Statement from BCA President Tony Shepherd on the COAG Business Advisory Forum
6 December 2012
The Council of Australian Governments (COAG) Business Advisory Forum (BAF) has today heard a frustrating reversal by the Commonwealth on its commitment to deal with the growing costs of major investments which are vital to underpinning the strength and resilience of our economy.
Despite significant efforts between the Commonwealth and the states since the last meeting in April, there has been failure to make meaningful progress on the critical reform of eliminating costly double handling of environmental assessments and approvals under the national Environment Protection and Biodiversity Conservation Act.
This was the emblematic issue on which the forum could have achieved real results that would have reduced the risk of huge investments which support jobs, communities and businesses throughout the economy from going to other, more competitive countries.
The forum participants from business and government alike reinforced the non-negotiable need to protect all environmental standards that will preserve our rich natural heritage.
What was made absolutely clear, however, was that maintaining Australia’s current system of environmental assessments and approvals, where duplicated process and multiple agencies exist, will risk the investments that are critical to the strength and resilience of the economy.
A one-stop shop for environmental assessments and approvals to the existing environmental standards is critical to Australia remaining competitive and keeping investment and jobs growth in the years ahead.
The Business Council of Australia has always advocated the Commonwealth should seek to achieve the elimination of costly double handling from environmental assessments and approvals through bilateral arrangements with the states, and this was agreed at the last forum meeting.
The Business Council has never sought a consistent, uniform national approach. We were seeking immediate progress on removing double handling while at the same time preserving the highest environmental standards.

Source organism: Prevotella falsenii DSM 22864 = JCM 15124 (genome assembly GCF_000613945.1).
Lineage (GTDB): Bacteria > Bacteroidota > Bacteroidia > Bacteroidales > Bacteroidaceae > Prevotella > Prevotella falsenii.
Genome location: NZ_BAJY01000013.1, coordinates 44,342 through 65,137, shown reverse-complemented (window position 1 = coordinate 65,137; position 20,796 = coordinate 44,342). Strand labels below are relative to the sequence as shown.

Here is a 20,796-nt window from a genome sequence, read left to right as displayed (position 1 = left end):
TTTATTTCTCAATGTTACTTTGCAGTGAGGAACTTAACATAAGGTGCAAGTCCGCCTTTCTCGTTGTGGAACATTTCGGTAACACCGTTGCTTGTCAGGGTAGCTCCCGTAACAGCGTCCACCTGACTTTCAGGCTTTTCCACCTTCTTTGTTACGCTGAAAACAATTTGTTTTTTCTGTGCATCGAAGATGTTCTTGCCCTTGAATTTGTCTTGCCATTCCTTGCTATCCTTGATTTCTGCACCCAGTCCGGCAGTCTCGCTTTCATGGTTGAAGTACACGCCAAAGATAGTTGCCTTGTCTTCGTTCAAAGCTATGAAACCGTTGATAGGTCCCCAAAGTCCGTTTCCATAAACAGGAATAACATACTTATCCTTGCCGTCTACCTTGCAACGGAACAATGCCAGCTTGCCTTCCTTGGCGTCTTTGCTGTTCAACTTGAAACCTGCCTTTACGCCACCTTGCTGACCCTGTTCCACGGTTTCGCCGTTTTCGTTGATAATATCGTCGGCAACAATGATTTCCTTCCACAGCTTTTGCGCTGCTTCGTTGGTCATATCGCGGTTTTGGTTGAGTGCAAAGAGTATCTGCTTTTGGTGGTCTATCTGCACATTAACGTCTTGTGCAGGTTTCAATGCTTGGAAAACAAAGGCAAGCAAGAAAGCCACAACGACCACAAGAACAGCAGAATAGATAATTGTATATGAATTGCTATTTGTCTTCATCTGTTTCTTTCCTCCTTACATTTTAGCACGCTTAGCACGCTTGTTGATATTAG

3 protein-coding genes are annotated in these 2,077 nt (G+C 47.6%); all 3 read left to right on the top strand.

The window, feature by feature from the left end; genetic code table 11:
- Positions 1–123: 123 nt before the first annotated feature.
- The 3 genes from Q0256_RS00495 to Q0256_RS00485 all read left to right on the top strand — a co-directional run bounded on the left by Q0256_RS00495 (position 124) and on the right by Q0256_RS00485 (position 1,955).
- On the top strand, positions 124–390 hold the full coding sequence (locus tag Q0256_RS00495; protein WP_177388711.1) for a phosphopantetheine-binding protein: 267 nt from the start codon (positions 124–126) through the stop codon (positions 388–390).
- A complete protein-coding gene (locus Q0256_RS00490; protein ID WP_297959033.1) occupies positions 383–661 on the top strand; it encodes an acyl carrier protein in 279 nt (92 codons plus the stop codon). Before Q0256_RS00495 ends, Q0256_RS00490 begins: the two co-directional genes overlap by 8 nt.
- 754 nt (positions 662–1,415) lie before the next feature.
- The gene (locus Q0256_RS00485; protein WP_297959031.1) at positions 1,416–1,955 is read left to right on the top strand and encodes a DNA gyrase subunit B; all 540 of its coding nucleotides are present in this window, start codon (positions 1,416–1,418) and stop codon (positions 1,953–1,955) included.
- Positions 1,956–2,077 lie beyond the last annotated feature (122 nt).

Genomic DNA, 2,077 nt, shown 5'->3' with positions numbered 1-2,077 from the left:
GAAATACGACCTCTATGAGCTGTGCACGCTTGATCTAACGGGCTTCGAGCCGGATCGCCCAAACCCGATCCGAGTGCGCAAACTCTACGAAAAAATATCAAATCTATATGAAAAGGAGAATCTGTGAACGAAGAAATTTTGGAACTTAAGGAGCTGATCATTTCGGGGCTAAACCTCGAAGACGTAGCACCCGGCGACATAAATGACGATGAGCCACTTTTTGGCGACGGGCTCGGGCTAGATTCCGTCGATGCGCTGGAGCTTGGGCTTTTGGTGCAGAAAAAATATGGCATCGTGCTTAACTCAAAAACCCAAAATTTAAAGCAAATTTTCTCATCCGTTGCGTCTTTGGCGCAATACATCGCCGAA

The current system of environmental assessments and approvals is already highly complex, so there can only be a gain from bilateral agreements which ensure that while maintaining all environmental standards, the time and cost of approvals for these major projects must be reduced.
The Business Council therefore calls on the Commonwealth to commit clearly to accrediting the states through bilateral agreements and the use of standards, which we believe provide a robust approach.
The Commonwealth should take up the offer of the Premiers of New South Wales and Victoria in the forum meeting today to sign agreements that we understand are ready now on more efficient environmental assessment and approval processes by the original March 2013 deadline.
These agreements can be a model for bilateral negotiations with other states in coming months so that momentum can be maintained in this critical national reform.
The Business Council welcomes today’s Business Advisory Forum asking COAG to commission the Productivity Commission to benchmark major project approvals processes against international best practice.
Such a review will be important for guiding reforms to lift the quality of approvals processes and improving Australia’s competitiveness.
We encourage states to take steps to streamline the approvals process for major projects and development assessments and commit to a timeline for implementing reforms. The Productivity Commission report will provide an opportunity to drive these reforms further.
The Business Council welcomes COAG’s renewed attention on the need to reform the energy market and notes the discussion at today’s Business Advisory Forum about the concerns related to reliability and rising electricity costs.
What is important is that reforms in this sector deliver efficient and competitive outcomes, such as through privatising remaining assets and regulation which creates a level playing field, removal of price regulation, and removal of carbon reduction policies that aren’t complimentary to a carbon price.